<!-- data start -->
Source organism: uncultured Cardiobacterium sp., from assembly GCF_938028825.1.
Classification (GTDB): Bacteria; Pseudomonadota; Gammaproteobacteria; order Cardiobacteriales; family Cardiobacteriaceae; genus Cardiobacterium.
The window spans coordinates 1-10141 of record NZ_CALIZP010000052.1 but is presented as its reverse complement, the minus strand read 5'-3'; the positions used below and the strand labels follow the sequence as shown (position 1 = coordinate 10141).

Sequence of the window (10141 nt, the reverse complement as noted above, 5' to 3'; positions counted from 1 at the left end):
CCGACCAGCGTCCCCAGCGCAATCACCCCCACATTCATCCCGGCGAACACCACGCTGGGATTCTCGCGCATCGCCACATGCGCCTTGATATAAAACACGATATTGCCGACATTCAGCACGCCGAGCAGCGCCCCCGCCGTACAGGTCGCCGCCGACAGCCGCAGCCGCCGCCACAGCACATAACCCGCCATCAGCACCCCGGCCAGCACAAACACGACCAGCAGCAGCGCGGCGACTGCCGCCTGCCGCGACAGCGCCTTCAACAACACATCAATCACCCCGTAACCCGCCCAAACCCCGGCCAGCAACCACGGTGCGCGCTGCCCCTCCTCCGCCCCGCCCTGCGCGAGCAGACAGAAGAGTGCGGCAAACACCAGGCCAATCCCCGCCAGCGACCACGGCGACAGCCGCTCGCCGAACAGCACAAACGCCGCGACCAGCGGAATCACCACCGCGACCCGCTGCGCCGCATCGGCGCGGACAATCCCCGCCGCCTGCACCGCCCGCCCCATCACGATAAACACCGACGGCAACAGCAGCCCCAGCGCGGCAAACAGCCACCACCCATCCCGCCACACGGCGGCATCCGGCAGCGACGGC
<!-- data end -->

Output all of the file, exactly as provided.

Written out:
Source organism: uncultured Cardiobacterium sp., from assembly GCF_938028825.1.
Classification (GTDB): Bacteria; Pseudomonadota; Gammaproteobacteria; order Cardiobacteriales; family Cardiobacteriaceae; genus Cardiobacterium.
The window spans coordinates 1-10141 of record NZ_CALIZP010000052.1 but is presented as its reverse complement, the minus strand read 5'-3'; the positions used below and the strand labels follow the sequence as shown (position 1 = coordinate 10141).

Sequence of the window (10141 nt, the reverse complement as noted above, 5' to 3'; positions counted from 1 at the left end):
CCGACCAGCGTCCCCAGCGCAATCACCCCCACATTCATCCCGGCGAACACCACGCTGGGATTCTCGCGCATCGCCACATGCGCCTTGATATAAAACACGATATTGCCGACATTCAGCACGCCGAGCAGCGCCCCCGCCGTACAGGTCGCCGCCGACAGCCGCAGCCGCCGCCACAGCACATAACCCGCCATCAGCACCCCGGCCAGCACAAACACGACCAGCAGCAGCGCGGCGACTGCCGCCTGCCGCGACAGCGCCTTCAACAACACATCAATCACCCCGTAACCCGCCCAAACCCCGGCCAGCAACCACGGTGCGCGCTGCCCCTCCTCCGCCCCGCCCTGCGCGAGCAGACAGAAGAGTGCGGCAAACACCAGGCCAATCCCCGCCAGCGACCACGGCGACAGCCGCTCGCCGAACAGCACAAACGCCGCGACCAGCGGAATCACCACCGCGACCCGCTGCGCCGCATCGGCGCGGACAATCCCCGCCGCCTGCACCGCCCGCCCCATCACGATAAACACCGACGGCAACAGCAGCCCCAGCGCGGCAAACAGCCACCACCCATCCCGCCACACGGCGGCATCCGGCAGCGACGGC